Pats lining things up on defense


Pats lining things up on defense

By A. Sherrod Blakely Celtics Insider
Follow @sherrodbcsn
FOXBORO The New England Patriots continue to stockpile defensive linemen, which isn't unusual this time of year.

But these defensive linemen aren't your garden variety, hope-to-make-the-53-man-roster types.

They can play.

They can play well.

And they can make an immediate impact, which is exactly what the Patriots are looking for from a pair of recently signed defensive ends, Andre Carter (6-foot-4, 255) and Shaun Ellis (6-5, 290).

While the albatross of expectations isn't necessarily draped across the massive shoulders of Carter and Ellis, there's little doubt both are expected to contribute.

"Any player we bring on to the team, we feel can help our team," said Pats coach Bill Belichick.

Of the two, look for Ellis to be more productive.

"Shaun's played a lot of good football against us," Belichick said of Ellis, who spent the past 11 seasons with the Pats' nemesis, the New York Jets. "Very durable player, and very consistent. It seems like every time we play them, he lines up there and we have a hard time with him."

Drafted by the Jets with the 12th overall pick in 2000 out of Tennessee, Ellis has been a mainstay in the Jets' attacking 3-4 scheme. In 170 career regular-season games, he has started 156 times while racking up 552 tackles, 72.5 sacks, 13 forced fumbles and five fumble recoveries.

His play earned him a pair (2003, 2009) of Pro Bowl berths.

While Carter's impact is a bit more uncertain, the 10-year veteran - 5 years in San Francisco and the last 5 in Washington - has been a starter for the bulk of his career.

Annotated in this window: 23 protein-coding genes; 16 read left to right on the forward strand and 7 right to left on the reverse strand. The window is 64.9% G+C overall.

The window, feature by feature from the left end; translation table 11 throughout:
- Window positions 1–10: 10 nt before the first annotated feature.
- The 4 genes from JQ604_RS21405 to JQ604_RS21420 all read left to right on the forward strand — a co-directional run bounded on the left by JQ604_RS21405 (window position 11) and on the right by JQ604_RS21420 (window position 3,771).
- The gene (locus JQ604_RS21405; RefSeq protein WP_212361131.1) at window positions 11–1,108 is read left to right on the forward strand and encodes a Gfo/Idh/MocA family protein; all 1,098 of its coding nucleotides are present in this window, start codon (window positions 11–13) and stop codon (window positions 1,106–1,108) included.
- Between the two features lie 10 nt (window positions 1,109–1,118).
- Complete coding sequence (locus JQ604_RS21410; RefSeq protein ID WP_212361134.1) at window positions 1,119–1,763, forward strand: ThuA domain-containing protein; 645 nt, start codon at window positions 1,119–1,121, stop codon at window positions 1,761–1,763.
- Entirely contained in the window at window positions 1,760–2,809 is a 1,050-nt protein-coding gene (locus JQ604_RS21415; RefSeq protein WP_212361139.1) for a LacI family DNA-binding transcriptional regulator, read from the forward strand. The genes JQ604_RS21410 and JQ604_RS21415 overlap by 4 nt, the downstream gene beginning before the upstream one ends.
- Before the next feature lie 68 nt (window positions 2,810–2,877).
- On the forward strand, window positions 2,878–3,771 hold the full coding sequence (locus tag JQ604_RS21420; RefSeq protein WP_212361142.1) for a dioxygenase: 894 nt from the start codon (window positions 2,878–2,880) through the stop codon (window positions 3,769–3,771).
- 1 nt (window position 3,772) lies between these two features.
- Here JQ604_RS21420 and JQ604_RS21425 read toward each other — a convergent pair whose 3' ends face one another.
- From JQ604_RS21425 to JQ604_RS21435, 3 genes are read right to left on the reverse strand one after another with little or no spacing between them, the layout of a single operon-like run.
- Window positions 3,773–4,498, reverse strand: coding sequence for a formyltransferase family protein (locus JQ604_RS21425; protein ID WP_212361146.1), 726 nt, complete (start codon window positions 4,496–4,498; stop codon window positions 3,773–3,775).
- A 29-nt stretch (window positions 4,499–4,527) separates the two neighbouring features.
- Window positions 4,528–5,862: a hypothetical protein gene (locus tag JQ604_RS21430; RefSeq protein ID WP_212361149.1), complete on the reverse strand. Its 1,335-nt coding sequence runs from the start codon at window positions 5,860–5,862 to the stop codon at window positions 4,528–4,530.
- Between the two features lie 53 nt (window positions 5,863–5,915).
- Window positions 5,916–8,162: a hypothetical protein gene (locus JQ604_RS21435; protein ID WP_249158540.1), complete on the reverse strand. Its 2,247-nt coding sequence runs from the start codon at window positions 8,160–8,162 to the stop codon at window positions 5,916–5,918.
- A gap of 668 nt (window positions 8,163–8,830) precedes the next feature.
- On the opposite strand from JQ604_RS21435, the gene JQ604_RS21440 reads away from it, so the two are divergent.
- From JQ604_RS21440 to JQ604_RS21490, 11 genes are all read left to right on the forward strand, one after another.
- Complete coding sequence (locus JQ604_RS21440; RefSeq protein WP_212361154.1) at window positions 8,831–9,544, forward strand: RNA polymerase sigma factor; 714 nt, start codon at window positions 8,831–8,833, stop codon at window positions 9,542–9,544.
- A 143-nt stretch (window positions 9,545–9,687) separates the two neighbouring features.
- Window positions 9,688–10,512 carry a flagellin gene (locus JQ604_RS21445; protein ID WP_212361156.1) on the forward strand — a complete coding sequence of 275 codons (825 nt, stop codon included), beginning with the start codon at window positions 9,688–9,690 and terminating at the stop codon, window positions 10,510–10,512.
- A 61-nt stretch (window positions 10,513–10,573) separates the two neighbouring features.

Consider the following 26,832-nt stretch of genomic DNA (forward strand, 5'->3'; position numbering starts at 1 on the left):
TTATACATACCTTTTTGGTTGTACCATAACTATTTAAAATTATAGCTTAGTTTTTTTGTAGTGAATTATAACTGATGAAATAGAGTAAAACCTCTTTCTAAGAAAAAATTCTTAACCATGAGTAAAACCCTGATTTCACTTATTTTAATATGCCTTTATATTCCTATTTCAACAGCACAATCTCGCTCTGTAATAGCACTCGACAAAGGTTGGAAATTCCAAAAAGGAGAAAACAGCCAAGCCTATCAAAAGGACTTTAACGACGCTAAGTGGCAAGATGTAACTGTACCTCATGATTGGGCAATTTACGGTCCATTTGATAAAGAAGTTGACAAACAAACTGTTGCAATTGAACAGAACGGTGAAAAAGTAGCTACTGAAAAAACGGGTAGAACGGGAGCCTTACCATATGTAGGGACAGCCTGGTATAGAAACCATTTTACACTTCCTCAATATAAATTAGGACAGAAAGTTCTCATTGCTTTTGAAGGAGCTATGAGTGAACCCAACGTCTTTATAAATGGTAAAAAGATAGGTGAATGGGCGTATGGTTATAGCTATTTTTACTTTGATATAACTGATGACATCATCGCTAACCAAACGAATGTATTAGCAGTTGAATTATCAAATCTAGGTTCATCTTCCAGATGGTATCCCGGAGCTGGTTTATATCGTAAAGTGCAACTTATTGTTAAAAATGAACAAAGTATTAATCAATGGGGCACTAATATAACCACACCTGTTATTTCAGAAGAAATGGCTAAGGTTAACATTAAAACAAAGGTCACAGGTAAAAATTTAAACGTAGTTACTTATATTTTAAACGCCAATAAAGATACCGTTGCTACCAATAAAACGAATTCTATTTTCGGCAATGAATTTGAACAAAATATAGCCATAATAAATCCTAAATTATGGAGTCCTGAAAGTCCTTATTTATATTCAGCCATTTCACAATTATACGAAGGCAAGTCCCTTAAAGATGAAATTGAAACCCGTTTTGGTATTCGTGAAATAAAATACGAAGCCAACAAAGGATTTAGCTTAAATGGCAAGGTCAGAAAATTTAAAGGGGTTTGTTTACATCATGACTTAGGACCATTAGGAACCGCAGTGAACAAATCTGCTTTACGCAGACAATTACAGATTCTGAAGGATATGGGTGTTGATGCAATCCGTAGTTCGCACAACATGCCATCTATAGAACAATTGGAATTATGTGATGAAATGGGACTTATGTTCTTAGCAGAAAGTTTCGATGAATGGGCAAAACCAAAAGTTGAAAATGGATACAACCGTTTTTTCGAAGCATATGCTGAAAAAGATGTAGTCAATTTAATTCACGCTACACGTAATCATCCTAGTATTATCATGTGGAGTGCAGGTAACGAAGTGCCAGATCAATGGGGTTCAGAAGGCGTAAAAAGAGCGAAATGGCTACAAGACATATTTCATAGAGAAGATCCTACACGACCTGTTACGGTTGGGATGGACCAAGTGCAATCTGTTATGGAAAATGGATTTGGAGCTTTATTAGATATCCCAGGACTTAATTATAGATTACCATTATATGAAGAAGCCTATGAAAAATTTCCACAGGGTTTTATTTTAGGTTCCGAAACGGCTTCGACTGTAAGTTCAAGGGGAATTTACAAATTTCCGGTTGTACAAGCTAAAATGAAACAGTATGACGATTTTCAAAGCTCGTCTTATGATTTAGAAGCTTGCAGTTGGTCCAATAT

In 149 career games, he has started 133 times with a total of 517 tackles, 66 sacks, 30 passes defended, 15 forced fumbles and four fumble recoveries. Drafted by the San Francisco 49ers with the seventh overall pick in 2001, Carter has had three double-digit sack seasons which included a career-high 12.5 during the 2002 season with the 49ers.

Having coached his father, Rubin, Belichick is very familiar with the player - as well as the person.

"Andre Carter's a player I spent a lot of time with prior to him coming out of the draft," said Belichick, who coached Rubin Carter while an assistant coach with the Denver Broncos in 1978. "He's a high quality individual, very professional, works hard."

And that hard work will be put to the test early and often now that he's part of a New England team that has a bevy of defensive linemen.

"That's just competition," Belichick said. "We're always looking for competition."

A. Sherrod Blakely can be reached at Follow Sherrod on Twitter at http:twitter.comsherrodbcsn

Butler imitates Brown with post-interception dance: 'Nothing personal'


Butler imitates Brown with post-interception dance: 'Nothing personal'

Malcolm Butler didn't mean any disrespect. After all, imitation is the sincerest form of flattery.